BEIRUT Lebanon delayed its presidential election by nearly three weeks to November 12 on Monday to allow more time for rival pro- and anti-Syrian groups to agree on a compromise candidate.
The Lebanese parliament had been scheduled to meet on Tuesday to choose a successor to pro-Syrian President Emile Lahoud, whose term expires on November 23.
Parliament Speaker Nabih Berri said in a statement he was postponing the vote "to allow for more consultations that would lead to consensus on electing a president who would symbolize the unity and resilience of the country".
It is the second postponement in electing a president, a step seen as vital to resolving a one-year-old crisis pitting the anti-Syrian ruling majority against the opposition, led by pro-Syrian Hezbollah.
Political sources said the delay was a positive signal that the two sides were still hopeful of reaching a compromise to ensure a smooth transition.
"We wish that by that time (November 12), we are able to progress towards holding this constitutional election," Prime Minister Fouad Siniora said.
There are fears that if no president is elected before Lahoud's term expires, Lebanon would end up with two rival governments and bloodshed. The political crisis is the worst since the 1975-1990 civil war.
Opposition MPs boycotted parliament on September 25 to prevent a two-thirds quorum and thwart anti-Syrian factions, which have a slim majority, from electing a new head of state.
Siniora's backers, including the United States and Saudi Arabia, want to replace Lahoud with one of their own.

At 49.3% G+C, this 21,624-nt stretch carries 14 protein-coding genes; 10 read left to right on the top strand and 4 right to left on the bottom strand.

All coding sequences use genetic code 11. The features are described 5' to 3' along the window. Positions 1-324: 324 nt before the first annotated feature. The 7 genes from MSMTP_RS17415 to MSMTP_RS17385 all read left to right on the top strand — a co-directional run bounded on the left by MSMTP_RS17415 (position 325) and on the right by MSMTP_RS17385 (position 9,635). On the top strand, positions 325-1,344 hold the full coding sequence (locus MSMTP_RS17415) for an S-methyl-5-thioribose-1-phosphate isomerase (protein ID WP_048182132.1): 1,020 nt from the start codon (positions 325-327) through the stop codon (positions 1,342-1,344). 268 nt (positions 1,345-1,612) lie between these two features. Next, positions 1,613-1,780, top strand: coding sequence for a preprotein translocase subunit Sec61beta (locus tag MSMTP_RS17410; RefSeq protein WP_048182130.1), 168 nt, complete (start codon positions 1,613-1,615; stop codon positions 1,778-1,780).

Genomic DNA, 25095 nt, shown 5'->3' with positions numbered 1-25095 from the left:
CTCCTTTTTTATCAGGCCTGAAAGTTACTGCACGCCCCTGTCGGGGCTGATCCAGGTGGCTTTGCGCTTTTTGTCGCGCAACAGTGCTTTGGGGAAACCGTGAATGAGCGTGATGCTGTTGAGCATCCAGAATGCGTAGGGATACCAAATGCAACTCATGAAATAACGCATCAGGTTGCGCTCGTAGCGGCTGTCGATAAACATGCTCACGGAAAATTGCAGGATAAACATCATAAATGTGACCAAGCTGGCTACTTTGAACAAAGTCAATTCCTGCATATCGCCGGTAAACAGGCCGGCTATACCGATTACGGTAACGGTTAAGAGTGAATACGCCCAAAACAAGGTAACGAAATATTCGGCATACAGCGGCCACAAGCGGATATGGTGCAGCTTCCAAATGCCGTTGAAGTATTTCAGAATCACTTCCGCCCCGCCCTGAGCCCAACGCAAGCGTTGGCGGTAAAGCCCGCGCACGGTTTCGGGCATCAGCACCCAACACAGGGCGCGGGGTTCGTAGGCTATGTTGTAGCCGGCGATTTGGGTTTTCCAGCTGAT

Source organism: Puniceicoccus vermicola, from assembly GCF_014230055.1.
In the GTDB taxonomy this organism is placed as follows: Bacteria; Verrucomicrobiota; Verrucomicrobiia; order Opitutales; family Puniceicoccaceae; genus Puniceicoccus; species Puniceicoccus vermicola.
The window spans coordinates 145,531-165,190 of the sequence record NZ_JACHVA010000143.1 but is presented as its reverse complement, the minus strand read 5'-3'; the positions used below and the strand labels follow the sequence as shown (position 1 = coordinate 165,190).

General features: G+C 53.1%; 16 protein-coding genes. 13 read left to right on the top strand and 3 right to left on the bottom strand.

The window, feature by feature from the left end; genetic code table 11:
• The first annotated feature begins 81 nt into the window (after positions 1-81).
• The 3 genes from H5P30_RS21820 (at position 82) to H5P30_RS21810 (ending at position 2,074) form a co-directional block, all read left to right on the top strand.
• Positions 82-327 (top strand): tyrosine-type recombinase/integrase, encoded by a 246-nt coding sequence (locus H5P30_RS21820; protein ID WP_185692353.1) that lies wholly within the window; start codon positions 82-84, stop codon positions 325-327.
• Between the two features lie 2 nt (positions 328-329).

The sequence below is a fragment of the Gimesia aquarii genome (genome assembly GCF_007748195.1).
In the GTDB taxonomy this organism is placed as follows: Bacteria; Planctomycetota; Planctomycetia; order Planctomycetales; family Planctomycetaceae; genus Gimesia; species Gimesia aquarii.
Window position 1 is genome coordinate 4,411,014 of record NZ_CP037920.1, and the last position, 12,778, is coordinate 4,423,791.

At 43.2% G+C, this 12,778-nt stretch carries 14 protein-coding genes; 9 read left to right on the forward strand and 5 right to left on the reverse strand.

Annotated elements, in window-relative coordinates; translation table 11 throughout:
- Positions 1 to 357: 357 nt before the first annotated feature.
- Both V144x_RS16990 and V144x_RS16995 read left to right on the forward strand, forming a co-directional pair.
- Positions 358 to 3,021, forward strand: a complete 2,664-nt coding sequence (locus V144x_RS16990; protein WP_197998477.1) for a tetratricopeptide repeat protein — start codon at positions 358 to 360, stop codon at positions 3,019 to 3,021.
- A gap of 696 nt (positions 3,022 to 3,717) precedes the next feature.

Hezbollah and its allies in the opposition want to deny the presidency to their rivals, whom they regard as puppets of the United States.
French Foreign Minister Bernard Kouchner, and his Spanish and Italian counterparts Miguel Moratinos and Massimo D'Alema, urged rival factions to reach a swift deal during a visit to Lebanon last week.
"The ministers reiterated the urgency of an inter-Lebanese accord in terms of this crucial election, and our availability to continue working towards that end," deputy French Foreign Ministry spokesman Frederic Desagneaux said on Monday.
Berri, a Hezbollah ally, has been holding talks with Saad al-Hariri, the leader of the anti-Syrian coalition, to try to agree on a consensus president, who according to Lebanon's power-sharing system must be Maronite Christian.
Rival Christian leaders have also started meetings to bridge the gap and ensure a smooth election. The anti-Syrian coalition has put forward two of its Maronite members as candidates while the opposition backs its Maronite leader Michel Aoun.
A host of other current and former officials, including the army chief and central bank governor, are thought to be in the running as possible consensus candidates.
Syrian troops intervened in Lebanon to end its civil war and Damascus dominated Lebanese politics until the assassination of former premier Rafik al-Hariri in 2005 provoked a wave of mass anti-Syrian protests.
Syria was forced to withdraw its forces after a 29-year military presence in Lebanon.
Seven other anti-Syrian figures have been killed since the Hariri slaying, including most recently MP Antoine Ghanem. Leading Lebanese anti-Syrian figures blame Damascus for the killings, a charge Damascus denies.
(Additional reporting by Jon Boyle in Paris)